In a world where over-regulation of the airline industry is the norm, India still managed to go the extra mile with its 5/20 rule.

Stipulating that carriers have been operating for five years and possess 20 aircraft before launching international services, the regulation unfairly limited the growth potential of new airlines, favouring incumbents.

India’s long-awaited National Civil Aviation Policy attempts to put 5/20 to rest, but cannot let go entirely. Airlines can start international operations when they please – provided they have 20 aircraft, or at least 20% of capacity on domestic routes, whichever is greater.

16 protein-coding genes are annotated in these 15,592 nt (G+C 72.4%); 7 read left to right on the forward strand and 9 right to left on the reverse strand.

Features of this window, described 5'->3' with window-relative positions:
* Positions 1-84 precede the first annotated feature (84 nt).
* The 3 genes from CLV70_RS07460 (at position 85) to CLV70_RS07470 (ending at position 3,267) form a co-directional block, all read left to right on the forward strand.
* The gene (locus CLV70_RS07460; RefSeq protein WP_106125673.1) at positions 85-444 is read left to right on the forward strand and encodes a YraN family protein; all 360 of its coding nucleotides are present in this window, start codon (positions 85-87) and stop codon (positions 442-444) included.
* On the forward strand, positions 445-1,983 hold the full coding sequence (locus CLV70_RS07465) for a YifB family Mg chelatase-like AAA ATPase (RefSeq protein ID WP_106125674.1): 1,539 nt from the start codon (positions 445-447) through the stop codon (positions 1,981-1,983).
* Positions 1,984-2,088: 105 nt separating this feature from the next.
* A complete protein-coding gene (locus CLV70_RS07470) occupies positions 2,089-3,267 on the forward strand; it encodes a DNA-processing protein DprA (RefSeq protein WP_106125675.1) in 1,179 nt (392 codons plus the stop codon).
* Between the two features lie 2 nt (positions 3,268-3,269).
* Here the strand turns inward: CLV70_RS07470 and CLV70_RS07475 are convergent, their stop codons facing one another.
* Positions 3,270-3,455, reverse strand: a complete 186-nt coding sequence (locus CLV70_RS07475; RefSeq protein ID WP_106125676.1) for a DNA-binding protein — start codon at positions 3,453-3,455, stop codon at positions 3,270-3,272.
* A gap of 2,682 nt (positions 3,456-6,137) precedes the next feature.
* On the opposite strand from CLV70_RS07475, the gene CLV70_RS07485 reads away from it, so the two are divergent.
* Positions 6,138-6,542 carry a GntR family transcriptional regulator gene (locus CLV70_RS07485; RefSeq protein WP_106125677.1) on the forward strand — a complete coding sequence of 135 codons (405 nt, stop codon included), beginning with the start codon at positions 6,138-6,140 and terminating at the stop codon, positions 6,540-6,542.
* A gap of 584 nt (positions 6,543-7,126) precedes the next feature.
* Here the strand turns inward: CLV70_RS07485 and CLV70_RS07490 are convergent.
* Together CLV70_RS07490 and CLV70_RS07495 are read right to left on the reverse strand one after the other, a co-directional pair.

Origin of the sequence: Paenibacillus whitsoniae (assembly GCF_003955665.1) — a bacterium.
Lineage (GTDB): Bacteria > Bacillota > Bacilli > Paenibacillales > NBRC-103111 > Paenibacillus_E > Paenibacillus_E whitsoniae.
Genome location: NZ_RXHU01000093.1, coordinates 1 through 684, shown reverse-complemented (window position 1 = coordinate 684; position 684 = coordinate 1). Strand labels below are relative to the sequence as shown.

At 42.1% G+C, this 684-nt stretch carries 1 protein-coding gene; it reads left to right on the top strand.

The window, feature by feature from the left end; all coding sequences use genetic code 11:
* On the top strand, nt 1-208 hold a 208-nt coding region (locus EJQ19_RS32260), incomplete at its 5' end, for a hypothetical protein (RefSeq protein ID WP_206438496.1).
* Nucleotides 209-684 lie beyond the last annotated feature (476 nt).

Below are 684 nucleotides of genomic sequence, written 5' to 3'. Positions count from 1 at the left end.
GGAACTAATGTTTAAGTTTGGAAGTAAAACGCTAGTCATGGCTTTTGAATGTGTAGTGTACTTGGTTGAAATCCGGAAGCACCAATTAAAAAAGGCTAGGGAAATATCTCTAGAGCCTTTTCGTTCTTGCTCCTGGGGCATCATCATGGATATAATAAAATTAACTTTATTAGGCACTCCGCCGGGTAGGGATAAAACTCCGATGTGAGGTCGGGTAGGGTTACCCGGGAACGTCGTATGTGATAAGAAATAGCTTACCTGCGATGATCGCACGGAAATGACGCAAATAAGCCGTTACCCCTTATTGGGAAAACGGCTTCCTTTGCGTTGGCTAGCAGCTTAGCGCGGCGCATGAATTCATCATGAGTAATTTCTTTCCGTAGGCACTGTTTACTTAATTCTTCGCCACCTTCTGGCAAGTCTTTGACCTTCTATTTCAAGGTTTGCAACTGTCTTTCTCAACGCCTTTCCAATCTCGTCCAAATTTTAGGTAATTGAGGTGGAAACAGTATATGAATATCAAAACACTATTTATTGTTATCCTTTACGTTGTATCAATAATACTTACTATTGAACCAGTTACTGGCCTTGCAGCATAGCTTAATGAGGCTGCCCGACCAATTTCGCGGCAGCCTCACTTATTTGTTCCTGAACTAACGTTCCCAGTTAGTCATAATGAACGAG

Elsewhere, the new policy attempts to loosen rather than cut back on red tape. Hence it includes a rough fare cap of INR2,500 ($37) per hour for regional flights, reaffirms that carriers must serve remote areas, and retains the government’s overbearing role in airline operations.

Still, New Delhi looks serious about dealing with some bugbears. Despite the country’s vast low-cost ­labour pool, 90% of the $750 million that Indian ­carriers spend on maintenance annually goes overseas. The government is looking to relax regulations with ­­an eye on boosting the local overhaul sector.

Other initiatives are aimed at improving airports, helicopter operations and ground handling. For a country in such dire need of connectivity, the policy, while far from perfect, is a welcome start.

Source: Flight International